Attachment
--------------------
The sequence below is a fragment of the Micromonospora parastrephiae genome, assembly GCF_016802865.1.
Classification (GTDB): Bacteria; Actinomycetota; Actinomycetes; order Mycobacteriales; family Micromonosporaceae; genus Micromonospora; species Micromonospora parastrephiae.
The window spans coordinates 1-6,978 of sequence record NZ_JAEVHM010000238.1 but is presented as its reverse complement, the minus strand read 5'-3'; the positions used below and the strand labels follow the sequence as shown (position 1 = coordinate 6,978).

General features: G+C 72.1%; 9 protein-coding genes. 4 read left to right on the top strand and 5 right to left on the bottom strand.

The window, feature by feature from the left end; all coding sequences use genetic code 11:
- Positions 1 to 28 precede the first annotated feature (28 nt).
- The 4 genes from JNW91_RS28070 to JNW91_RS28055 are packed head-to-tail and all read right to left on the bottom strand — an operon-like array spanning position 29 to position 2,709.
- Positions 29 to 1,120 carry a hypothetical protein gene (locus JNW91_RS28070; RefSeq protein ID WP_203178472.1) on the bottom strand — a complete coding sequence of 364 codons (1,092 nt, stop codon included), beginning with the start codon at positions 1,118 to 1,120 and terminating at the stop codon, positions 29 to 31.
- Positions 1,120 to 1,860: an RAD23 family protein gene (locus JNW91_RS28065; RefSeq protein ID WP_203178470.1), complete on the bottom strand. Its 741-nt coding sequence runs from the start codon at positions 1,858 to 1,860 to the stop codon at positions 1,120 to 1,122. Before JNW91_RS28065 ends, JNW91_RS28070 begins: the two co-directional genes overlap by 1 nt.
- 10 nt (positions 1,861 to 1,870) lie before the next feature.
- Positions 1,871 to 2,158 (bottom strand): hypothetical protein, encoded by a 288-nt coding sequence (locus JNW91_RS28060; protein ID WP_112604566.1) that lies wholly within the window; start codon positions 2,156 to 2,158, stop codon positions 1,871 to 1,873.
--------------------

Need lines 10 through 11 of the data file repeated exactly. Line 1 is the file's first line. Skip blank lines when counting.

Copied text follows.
- 10 nt (positions 1,861 to 1,870) lie before the next feature.
- Positions 1,871 to 2,158 (bottom strand): hypothetical protein, encoded by a 288-nt coding sequence (locus JNW91_RS28060; protein ID WP_112604566.1) that lies wholly within the window; start codon positions 2,156 to 2,158, stop codon positions 1,871 to 1,873.